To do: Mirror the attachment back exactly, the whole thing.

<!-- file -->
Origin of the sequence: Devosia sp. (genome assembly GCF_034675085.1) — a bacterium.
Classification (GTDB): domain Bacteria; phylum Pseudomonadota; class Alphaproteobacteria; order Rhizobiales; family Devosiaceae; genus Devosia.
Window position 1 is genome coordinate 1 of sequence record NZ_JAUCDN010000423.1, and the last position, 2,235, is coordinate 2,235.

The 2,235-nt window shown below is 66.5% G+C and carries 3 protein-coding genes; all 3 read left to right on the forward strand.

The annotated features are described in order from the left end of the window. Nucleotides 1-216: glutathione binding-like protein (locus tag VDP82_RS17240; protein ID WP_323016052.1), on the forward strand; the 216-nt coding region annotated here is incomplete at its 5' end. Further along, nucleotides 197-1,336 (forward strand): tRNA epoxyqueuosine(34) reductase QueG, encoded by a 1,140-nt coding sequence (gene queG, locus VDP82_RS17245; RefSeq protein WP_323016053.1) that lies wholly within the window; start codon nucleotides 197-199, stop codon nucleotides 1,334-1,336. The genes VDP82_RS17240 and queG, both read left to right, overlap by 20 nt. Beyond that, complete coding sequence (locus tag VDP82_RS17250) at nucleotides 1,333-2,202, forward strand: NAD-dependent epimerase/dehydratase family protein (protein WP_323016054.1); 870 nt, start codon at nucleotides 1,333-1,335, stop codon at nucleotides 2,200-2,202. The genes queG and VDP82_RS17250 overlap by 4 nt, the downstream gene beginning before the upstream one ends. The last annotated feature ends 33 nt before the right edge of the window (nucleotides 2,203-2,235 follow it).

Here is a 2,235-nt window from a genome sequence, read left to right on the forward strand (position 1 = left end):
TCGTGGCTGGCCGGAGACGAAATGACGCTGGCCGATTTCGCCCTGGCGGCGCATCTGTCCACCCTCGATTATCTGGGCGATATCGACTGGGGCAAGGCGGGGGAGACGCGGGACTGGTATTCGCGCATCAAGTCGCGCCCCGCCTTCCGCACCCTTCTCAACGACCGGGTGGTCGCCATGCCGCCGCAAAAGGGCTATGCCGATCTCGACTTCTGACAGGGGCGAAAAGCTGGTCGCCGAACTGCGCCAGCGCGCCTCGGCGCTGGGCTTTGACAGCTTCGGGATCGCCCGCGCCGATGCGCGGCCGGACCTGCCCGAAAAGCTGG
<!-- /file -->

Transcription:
Origin of the sequence: Devosia sp. (genome assembly GCF_034675085.1) — a bacterium.
Classification (GTDB): domain Bacteria; phylum Pseudomonadota; class Alphaproteobacteria; order Rhizobiales; family Devosiaceae; genus Devosia.
Window position 1 is genome coordinate 1 of sequence record NZ_JAUCDN010000423.1, and the last position, 2,235, is coordinate 2,235.

The 2,235-nt window shown below is 66.5% G+C and carries 3 protein-coding genes; all 3 read left to right on the forward strand.

The annotated features are described in order from the left end of the window. Nucleotides 1-216: glutathione binding-like protein (locus tag VDP82_RS17240; protein ID WP_323016052.1), on the forward strand; the 216-nt coding region annotated here is incomplete at its 5' end. Further along, nucleotides 197-1,336 (forward strand): tRNA epoxyqueuosine(34) reductase QueG, encoded by a 1,140-nt coding sequence (gene queG, locus VDP82_RS17245; RefSeq protein WP_323016053.1) that lies wholly within the window; start codon nucleotides 197-199, stop codon nucleotides 1,334-1,336. The genes VDP82_RS17240 and queG, both read left to right, overlap by 20 nt. Beyond that, complete coding sequence (locus tag VDP82_RS17250) at nucleotides 1,333-2,202, forward strand: NAD-dependent epimerase/dehydratase family protein (protein WP_323016054.1); 870 nt, start codon at nucleotides 1,333-1,335, stop codon at nucleotides 2,200-2,202. The genes queG and VDP82_RS17250 overlap by 4 nt, the downstream gene beginning before the upstream one ends. The last annotated feature ends 33 nt before the right edge of the window (nucleotides 2,203-2,235 follow it).

Here is a 2,235-nt window from a genome sequence, read left to right on the forward strand (position 1 = left end):
TCGTGGCTGGCCGGAGACGAAATGACGCTGGCCGATTTCGCCCTGGCGGCGCATCTGTCCACCCTCGATTATCTGGGCGATATCGACTGGGGCAAGGCGGGGGAGACGCGGGACTGGTATTCGCGCATCAAGTCGCGCCCCGCCTTCCGCACCCTTCTCAACGACCGGGTGGTCGCCATGCCGCCGCAAAAGGGCTATGCCGATCTCGACTTCTGACAGGGGCGAAAAGCTGGTCGCCGAACTGCGCCAGCGCGCCTCGGCGCTGGGCTTTGACAGCTTCGGGATCGCCCGCGCCGATGCGCGGCCGGACCTGCCCGAAAAGCTGG